The two framed pictures hanging in our playroom are the most precious pieces of art in our house. Every time I gaze up at them, sweet memories float down to greet my soul. I affectionately refer to these pictures as the lollipop people.
The two visuals are simple, drawn with black crayons on white paper. The artistry is primitive yet precious. This is because they were done by my two daughters at tender young ages.
The pictures were drawn during a stage of their mental and physical development when their sketches started to become more than scribbles; there was concrete meaning shining through the image formed on the paper. As a parent, this developmental step is fascinating — and, priceless. It overwhelms me as I think of their small, dimpled hands back then, wrestling with the blackened waxy stick to do their will.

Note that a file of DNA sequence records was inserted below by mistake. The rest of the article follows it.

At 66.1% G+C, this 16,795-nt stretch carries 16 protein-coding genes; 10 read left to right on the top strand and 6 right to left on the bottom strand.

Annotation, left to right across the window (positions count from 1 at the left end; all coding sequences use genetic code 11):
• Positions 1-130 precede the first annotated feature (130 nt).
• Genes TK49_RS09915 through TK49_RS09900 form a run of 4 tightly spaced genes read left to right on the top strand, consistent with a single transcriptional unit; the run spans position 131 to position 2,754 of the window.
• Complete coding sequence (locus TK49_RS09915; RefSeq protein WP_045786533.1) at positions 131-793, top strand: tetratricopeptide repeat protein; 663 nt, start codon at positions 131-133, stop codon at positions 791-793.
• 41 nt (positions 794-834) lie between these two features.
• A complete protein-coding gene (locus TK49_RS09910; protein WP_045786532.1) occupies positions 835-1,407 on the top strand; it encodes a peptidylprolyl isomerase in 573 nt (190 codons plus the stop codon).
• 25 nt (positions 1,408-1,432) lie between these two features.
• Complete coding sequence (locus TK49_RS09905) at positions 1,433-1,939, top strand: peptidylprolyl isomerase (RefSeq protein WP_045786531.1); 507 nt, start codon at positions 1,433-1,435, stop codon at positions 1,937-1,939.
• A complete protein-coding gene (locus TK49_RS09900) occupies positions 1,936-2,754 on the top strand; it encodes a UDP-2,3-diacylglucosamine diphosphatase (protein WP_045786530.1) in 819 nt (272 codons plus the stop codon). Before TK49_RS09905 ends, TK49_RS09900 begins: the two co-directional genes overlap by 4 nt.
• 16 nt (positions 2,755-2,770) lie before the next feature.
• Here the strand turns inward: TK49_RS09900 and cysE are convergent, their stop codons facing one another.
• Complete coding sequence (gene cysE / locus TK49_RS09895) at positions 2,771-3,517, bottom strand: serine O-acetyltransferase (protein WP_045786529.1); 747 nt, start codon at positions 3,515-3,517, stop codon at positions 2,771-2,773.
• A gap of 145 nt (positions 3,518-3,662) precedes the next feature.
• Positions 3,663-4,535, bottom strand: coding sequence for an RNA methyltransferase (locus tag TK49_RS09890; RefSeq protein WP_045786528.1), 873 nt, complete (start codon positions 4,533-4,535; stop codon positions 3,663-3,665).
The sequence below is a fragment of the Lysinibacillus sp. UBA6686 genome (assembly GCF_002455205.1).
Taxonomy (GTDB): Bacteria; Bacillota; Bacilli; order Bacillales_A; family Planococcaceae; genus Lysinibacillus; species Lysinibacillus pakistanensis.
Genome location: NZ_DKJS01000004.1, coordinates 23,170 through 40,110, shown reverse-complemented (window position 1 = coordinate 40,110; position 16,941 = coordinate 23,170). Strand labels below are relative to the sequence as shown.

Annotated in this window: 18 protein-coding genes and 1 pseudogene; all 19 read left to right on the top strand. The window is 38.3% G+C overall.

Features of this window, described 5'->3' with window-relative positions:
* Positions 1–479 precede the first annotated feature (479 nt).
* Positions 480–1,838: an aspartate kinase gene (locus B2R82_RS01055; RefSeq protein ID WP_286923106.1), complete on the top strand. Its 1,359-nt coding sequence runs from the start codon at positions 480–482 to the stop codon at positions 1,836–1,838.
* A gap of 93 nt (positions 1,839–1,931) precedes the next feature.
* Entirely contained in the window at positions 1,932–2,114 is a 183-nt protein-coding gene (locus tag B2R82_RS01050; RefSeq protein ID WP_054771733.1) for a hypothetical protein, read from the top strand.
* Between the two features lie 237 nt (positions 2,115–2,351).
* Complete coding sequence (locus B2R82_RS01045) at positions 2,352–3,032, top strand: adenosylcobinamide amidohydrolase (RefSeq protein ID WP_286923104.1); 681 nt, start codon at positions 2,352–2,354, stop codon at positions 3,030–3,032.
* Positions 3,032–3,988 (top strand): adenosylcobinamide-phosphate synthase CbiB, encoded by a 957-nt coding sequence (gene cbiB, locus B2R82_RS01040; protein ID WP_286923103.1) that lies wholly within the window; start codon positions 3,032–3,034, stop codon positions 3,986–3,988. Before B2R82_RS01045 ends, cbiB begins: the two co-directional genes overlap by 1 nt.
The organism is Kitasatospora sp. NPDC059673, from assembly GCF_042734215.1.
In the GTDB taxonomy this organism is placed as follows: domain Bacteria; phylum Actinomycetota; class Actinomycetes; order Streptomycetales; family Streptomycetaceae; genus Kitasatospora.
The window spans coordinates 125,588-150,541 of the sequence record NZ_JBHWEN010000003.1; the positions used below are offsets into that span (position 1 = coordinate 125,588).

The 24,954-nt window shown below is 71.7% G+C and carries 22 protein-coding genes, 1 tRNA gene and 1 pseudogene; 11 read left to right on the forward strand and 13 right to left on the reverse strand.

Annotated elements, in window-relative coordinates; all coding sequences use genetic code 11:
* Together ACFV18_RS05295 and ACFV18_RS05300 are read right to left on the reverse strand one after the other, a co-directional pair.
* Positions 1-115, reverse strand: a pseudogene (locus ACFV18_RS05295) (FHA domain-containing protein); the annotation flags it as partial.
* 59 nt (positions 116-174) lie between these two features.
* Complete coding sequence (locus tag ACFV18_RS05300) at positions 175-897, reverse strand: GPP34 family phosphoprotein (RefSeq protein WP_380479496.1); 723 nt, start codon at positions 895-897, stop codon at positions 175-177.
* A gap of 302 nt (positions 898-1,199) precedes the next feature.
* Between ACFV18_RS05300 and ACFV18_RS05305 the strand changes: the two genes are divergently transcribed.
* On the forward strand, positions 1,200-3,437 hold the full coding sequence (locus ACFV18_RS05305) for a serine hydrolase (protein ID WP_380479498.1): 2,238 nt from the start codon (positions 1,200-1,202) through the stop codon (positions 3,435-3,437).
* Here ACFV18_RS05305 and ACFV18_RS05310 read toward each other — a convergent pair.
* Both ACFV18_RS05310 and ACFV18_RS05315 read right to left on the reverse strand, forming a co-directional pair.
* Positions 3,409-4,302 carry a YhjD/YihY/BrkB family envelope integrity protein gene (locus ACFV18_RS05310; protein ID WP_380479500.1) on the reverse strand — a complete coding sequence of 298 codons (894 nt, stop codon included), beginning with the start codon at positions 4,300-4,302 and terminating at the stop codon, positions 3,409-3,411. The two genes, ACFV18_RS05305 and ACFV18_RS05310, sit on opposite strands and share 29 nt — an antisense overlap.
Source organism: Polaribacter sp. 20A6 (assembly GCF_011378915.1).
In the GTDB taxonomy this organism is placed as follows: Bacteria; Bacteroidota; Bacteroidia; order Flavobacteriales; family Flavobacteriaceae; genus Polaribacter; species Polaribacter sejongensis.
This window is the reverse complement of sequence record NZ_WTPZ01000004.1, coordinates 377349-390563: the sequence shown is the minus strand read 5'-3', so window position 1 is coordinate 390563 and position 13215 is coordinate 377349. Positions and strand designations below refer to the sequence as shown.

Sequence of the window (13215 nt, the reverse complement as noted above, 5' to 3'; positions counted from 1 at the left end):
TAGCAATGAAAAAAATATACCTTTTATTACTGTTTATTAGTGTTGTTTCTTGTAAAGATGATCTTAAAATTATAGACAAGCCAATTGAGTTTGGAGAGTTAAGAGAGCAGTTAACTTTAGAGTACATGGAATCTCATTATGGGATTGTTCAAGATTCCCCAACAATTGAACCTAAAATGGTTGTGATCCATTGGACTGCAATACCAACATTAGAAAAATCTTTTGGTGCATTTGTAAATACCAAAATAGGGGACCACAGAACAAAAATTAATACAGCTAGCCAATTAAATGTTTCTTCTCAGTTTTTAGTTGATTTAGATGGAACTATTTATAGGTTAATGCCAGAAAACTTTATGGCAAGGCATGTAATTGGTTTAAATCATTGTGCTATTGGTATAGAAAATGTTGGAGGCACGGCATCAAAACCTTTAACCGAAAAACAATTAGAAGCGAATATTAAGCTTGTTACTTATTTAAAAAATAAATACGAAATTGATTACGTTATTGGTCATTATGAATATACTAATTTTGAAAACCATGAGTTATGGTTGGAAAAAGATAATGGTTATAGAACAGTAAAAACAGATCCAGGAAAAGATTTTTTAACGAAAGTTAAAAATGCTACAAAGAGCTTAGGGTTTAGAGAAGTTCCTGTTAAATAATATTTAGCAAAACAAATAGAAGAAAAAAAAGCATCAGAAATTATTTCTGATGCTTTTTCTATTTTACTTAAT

When I look at the pictures with fresh eyes, more than 10 years later, I see they’ve both drawn our family. (Forget the fact that some of us don’t have hands or mouths, much less feet or hair!) I say a prayer quickly in thankfulness that my daughters both had this freedom to draw the love that surrounded them.
Now they are both teenagers, and their capabilities obviously exceed drawing with black crayons. However, I continue to pray for them every day — for God’s protection over any evil presence, to guard their hearts and minds against any disabling or destructive spirit, and for them to know that they are free and are precious daughters in Christ.
(2 Corinthians 3:17)
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